Everywhere there’s lots of piggies
Living piggy lives
â€” George Harrison
Mmmmmmeat. I love meat. Beef, pork, chicken, turkey, fish, shellfish, ostrich, elk, rattlesnake, buffalo… all have crossed my plate. My favorite meal at Redfish used to be the carpaccio appetizer followed by the elk medallion entrÃ©e. (They also made a fabulous nut-crusted grouper. None are on the menu any longer.)
Separate thought: I’ve always been an ecologically-minded gal, so I knew that I would score pretty well on one of those online “What’s your eco-footprint?” tests. I recycle, I drive a car that gets good gas mileage, I turn off lights (CFL!) when I’m not in the room, I keep my programmable thermostat set to moderate temperatures, I buy wind power from my local utility, I turn down my hot water heater when I go on vacation.
But I eat meat.
Not just some meat, a lot of meat. Practically every meal. And my eco-footprint? It was through the roof. It takes an awful lot of feed to raise cattle, and it takes an awful lot of land to grow that feed, and it takes an awful lot of petroleum to plant and tend and harvest that feed.
And then there’s this: I have family in Kansas. To visit them, I drive through miles and miles (and miles) of farmland. Crops. Pastures. And feedlots. I usually make the trek for Christmas, when the December chill keeps the feedlot “aroma” at bay. But I drove out once in the summertime for my great-grandmother’s 90-somethingth birthday, and holy mother of God, there is nothing that shorts out synapses like the stench of 80,000 head of cattle on a feedlot in August. My eyes were watering. All the muscles in my face were trying to escape through my ears. My brain began to fight, and wouldn’t let my lungs inhale until suffocating was the only other option. It was disgusting.
Still, I ate meat. Lots and lots of meat.
It wasn’t until I read The Omnivore’s Dilemma that I began to really, truly consider the life of the animal. I knew that American cattle are fed a diet that is very heavy on corn, but I didn’t know that they can’t actually digest it. And so, in order to feed corn to cattle, we also have to pump them full of drugs so that the corn doesn’t kill them. Now, this does not sound efficient to me, but I’m not a rancher. It sure as hell doesn’t sound sustainable. It does sound… stupid. Really, really, stupid. I read about Polyface Farms, where pastures and crops are rotated in order to keep the earth healthy, just like I learned in elementary school. Poultry and livestock roam freely in their pastures, living the lives that chickens and cows naturally live. And everything works hand in hand, like a little machine o’ nature, to keep things going. I admitted to myself (and unenthusiastically to my frienemy, Jack) that hunting, when practiced with care, provides meat from an animal that has most lived that animal’s natural life.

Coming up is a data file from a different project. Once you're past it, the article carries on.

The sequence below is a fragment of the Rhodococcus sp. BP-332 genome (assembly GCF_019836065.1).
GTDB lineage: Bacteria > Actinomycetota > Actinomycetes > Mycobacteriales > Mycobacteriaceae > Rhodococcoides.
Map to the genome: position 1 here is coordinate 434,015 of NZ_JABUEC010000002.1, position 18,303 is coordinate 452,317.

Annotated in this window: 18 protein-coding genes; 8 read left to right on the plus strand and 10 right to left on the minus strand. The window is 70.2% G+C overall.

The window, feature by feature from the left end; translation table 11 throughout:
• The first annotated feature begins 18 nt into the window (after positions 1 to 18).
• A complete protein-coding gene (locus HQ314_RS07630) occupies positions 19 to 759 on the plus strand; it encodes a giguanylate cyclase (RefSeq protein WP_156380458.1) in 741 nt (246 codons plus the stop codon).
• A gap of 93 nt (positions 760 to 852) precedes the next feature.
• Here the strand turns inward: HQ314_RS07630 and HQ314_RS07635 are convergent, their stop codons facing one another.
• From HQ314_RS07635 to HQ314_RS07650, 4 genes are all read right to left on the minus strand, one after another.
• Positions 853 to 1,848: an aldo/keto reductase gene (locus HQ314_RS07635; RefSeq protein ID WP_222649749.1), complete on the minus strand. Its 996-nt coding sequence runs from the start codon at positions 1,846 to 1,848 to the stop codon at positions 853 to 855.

It was all too much to disregard. If ignorance is bliss, education is vegetarian.
I decided to go “flexitarian.” I would eat meat, but only meat that was “humanely” raised. And, while there are plenty of restaurants and markets in Denver that agree with my beliefs, I live in the suburbs. It’s easier to claim vegetarian than to make a fuss or explain this long-winded story to whomever I’m with. So, that’s exactly what I do. Life is easier that way. The rules are clearer, and my dining decisions are cut-and-dried. (Ironic, that.)
Separate thought: One of the few remaining Albertson’s supermarkets isn’t far from The Company Formerly Known As My Employer, and I ran in today to check for Spade-L seasoning (no) and to pick up lunch. While looking through the deli case for an egg salad sandwich, I saw that they had 1-lb. rolls of TAYLOR HAM. TAYLOR FRIGGIN’ HAM. John Taylor Pork Roll. Remember the boxes of Taylor ham that my cousin bought for me back in May? The boxes that I flew home with from New Jersey? Because I can’t get Taylor ham out here? They’re still sitting in my freezer. I haven’t had the nerve to actually thaw and cook them. Because then I would have no Taylor ham! But here is a whole roll of Taylor ham, packed tightly into its fetching, red-and-white canvas sleeve.
Yeah, I had four slices of Taylor ham for dinner tonight. It was crispy on the edges, but tender and salty and juicy with fat. (Oh jeez, the fat. If only it were negated by the nitrates.) It was delectable. Delicious. Succulent. Oh, it was so very, very good. I am sorry, little piggies, for the perverted lives you probably led before heading to the slaughterhouse. I hope there is some karmic consolation that the pork roll you wound up in is so very, very tasty.